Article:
The city of L.A. passed a similar order early last week and some cities, such as Pasadena, have followed suit. This directive brings some uniformity to the patchwork of face mask rules throughout the 88 cities in L.A. County.

"We can't step back from protecting those who are essential service workers," says supervisor Mark Ridley-Thomas, who represents the 2nd District and authored the ordinance. "We need to be there for them like they are there for us. They are basically frontline responders and shouldn't have to put themselves at risk because of working conditions."

Ridley-Thomas confirmed that this new county ordinance would supersede rules imposed by individual cities. "To the extent that it involves health and safety, the county's Public Health Department has jurisdiction," he said.

Under these new rules, grocery stores, pharmacies and food delivery platforms (i.e. the apps you use to order food) must either provide workers with non-medical grade face coverings, gloves and hand sanitizer or give workers money to buy these items. Employees, in turn, must wear face coverings and gloves while at work.

Grocery stores and pharmacies must also install plexiglass barriers at any point-of-sale station staffed by an employee and allow employees to wash their hands at least every 30 minutes.

In addition, grocery stores and pharmacies must provide shopping times dedicated solely for customers age 60 and over. Some stores have already been offering senior shopping hours but the new ordinance makes it a county-wide requirement. (The L.A. City ordinance didn't include this mandate.)

The order requires food delivery platforms to offer "no-contact" delivery options to to its customers, something most apps already do.

It also says grocery stores and pharmacies must allow drivers for food delivery platforms access to their restrooms "for handwashing purposes," another requirement that wasn't in the L.A. City order.

Food delivery apps must also require workers "to wash or sanitize their hands prior to handling any food for delivery." It's not clear whether that means they have to wash or sanitize their hands before they start their shift or before every delivery. Drivers at most food delivery apps are contract workers who don't clock into a central office so it's unclear how food delivery apps could ensure driver compliance with this regulation.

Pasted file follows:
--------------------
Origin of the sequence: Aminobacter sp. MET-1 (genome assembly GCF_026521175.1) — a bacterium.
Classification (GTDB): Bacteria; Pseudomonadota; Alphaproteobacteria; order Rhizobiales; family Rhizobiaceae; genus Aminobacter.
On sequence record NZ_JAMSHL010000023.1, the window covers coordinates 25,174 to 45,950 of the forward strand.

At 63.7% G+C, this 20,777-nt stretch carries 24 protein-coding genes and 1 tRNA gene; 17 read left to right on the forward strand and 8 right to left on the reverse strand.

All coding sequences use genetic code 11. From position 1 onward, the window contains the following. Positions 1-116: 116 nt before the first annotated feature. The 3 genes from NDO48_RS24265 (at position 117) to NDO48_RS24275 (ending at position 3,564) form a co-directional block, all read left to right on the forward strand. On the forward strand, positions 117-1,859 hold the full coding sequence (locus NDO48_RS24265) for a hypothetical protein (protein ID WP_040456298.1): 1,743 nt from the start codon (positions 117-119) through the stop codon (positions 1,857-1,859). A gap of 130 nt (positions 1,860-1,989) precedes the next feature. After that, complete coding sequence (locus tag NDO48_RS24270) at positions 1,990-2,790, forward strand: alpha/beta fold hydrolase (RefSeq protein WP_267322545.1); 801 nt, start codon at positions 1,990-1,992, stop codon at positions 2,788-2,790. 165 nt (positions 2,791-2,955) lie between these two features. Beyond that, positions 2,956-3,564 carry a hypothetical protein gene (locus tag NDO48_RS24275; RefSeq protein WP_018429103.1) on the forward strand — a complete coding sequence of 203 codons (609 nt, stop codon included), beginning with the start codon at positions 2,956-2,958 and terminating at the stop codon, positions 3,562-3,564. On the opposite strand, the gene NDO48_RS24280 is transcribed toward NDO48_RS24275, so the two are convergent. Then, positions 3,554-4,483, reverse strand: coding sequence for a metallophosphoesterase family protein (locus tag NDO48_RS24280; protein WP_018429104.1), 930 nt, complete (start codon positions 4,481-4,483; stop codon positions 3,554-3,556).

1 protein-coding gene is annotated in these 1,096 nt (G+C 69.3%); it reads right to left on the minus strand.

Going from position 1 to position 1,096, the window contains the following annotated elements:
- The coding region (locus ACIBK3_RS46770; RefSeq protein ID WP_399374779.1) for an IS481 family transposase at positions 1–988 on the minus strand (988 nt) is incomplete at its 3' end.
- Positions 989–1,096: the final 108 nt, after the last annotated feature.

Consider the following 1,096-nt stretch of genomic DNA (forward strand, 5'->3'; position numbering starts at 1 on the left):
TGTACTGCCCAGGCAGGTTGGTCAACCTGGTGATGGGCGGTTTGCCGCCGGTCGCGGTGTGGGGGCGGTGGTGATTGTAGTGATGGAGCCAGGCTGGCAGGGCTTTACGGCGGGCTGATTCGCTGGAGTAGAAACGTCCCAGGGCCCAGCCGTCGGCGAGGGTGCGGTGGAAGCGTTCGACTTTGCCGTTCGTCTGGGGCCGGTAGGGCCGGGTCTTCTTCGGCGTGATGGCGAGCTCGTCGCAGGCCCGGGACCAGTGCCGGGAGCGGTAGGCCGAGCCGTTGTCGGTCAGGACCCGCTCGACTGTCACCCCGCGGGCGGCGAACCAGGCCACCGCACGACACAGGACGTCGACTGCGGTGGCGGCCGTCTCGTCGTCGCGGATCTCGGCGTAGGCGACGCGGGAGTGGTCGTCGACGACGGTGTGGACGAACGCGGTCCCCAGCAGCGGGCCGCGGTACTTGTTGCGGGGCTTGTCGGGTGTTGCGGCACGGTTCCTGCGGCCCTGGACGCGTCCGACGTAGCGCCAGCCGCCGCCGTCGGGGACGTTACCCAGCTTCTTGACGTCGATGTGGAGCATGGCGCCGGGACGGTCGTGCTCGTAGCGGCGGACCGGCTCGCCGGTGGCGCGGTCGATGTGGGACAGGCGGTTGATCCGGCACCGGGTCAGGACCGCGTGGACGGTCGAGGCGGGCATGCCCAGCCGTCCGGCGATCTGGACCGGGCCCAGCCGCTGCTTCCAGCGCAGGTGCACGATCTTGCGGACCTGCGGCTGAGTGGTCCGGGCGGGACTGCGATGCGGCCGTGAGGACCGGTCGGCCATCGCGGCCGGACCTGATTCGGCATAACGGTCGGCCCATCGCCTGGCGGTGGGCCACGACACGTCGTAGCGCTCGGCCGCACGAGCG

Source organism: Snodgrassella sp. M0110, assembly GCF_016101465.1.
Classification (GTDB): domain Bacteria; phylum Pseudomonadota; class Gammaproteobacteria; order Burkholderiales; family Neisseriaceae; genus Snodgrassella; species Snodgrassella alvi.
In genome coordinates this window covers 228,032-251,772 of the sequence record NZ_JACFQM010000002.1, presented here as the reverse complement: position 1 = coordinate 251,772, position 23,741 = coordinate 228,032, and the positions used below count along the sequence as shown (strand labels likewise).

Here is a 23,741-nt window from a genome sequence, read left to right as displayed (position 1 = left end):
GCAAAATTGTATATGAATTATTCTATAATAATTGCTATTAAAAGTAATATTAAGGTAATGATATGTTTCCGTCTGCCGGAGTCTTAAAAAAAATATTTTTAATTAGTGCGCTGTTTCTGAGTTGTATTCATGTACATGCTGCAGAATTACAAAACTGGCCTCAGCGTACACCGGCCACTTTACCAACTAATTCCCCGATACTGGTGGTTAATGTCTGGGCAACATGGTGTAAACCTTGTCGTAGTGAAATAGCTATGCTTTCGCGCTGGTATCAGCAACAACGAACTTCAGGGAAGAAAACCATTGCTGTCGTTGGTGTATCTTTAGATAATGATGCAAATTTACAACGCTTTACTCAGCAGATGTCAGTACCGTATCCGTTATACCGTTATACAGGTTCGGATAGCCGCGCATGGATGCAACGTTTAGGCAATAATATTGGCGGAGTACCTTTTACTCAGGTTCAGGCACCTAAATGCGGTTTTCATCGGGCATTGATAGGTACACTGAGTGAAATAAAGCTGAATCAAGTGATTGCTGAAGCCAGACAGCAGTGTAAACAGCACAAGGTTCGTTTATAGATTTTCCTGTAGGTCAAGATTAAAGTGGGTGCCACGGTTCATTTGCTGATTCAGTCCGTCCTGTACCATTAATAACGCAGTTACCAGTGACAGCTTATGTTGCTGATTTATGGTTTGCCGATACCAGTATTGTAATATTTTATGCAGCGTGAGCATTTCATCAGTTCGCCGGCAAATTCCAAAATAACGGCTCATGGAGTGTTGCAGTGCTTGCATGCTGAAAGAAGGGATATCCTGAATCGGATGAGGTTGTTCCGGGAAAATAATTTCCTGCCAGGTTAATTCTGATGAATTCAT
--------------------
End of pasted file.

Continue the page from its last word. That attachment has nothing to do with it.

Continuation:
The ordinance will expire either when California Gov. Gavin Newsom lifts the statewide emergency order or the Board of Supervisors lifts the local emergency order it issued. Both went into effect on March 4, 2020.


COVID-19 Map: 42 New Deaths In LA County, More Than 400 New Confirmed Cases


Note on the data you see when clicking on a bubble: Confirmed cases include presumptive positive cases | Recovered cases outside China are estimates based on local media reports, and may be substantially lower than the true number | Active cases = total confirmed - total recovered - total deaths.

Editor's note: For the most recent updates, check our latest tracker post for Wednesday, April 15.



On Tuesday, L.A. County reported 472 new coronavirus cases and 42 new deaths reported, bringing the total number of deaths in the county to 402. The fatality rate remains at 3.8%.

The U.S. is among a number of countries experiencing large-scale epidemics. The map above shows cumulative confirmed cases, deaths and recoveries and is updated in near real-time throughout the day. Zoom out to see more of the world.

Below are the recent totals for the United States, which over the weekend passed Italy for the most confirmed COVID-19 deaths in the world. Also included are the nine other countries with the most reported cases of COVID-19. Italy, Spain, Germany, France and the United Kingdom are all reporting more confirmed cases than China, where the outbreak began late last year, but whose reported numbers have since greatly slowed.

These numbers are changing rapidly and experts have warned that confirmed cases are far under the actual total of infected individuals. For more detail check the full tracker, which includes death tolls and projections of cases on the Johns Hopkins Center for Systems Science and Engineering site. Engineers there are collecting data from:


On Tuesday, California Gov. Gavin Newsom announced a framework of six parameters he says it will take to reopen the state's economy.